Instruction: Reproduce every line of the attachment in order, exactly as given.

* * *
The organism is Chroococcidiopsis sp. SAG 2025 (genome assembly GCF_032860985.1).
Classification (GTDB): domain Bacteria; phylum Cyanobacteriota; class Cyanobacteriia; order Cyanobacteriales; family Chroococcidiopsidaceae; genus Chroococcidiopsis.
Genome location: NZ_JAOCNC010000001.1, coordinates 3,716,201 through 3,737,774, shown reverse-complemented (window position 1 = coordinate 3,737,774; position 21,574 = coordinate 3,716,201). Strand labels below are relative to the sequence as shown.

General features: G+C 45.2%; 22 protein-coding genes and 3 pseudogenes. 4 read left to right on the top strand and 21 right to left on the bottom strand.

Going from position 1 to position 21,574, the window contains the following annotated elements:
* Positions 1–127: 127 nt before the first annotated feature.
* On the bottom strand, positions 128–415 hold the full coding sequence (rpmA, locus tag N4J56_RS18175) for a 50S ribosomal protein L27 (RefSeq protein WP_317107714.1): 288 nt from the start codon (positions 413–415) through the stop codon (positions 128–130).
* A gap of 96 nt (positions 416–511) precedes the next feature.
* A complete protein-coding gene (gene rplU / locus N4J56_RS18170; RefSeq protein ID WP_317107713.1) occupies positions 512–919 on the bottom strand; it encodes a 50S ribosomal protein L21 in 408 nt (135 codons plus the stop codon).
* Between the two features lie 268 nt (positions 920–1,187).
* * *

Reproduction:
The organism is Chroococcidiopsis sp. SAG 2025 (genome assembly GCF_032860985.1).
Classification (GTDB): domain Bacteria; phylum Cyanobacteriota; class Cyanobacteriia; order Cyanobacteriales; family Chroococcidiopsidaceae; genus Chroococcidiopsis.
Genome location: NZ_JAOCNC010000001.1, coordinates 3,716,201 through 3,737,774, shown reverse-complemented (window position 1 = coordinate 3,737,774; position 21,574 = coordinate 3,716,201). Strand labels below are relative to the sequence as shown.

General features: G+C 45.2%; 22 protein-coding genes and 3 pseudogenes. 4 read left to right on the top strand and 21 right to left on the bottom strand.

Going from position 1 to position 21,574, the window contains the following annotated elements:
* Positions 1–127: 127 nt before the first annotated feature.
* On the bottom strand, positions 128–415 hold the full coding sequence (rpmA, locus tag N4J56_RS18175) for a 50S ribosomal protein L27 (RefSeq protein WP_317107714.1): 288 nt from the start codon (positions 413–415) through the stop codon (positions 128–130).
* A gap of 96 nt (positions 416–511) precedes the next feature.
* A complete protein-coding gene (gene rplU / locus N4J56_RS18170; RefSeq protein ID WP_317107713.1) occupies positions 512–919 on the bottom strand; it encodes a 50S ribosomal protein L21 in 408 nt (135 codons plus the stop codon).
* Between the two features lie 268 nt (positions 920–1,187).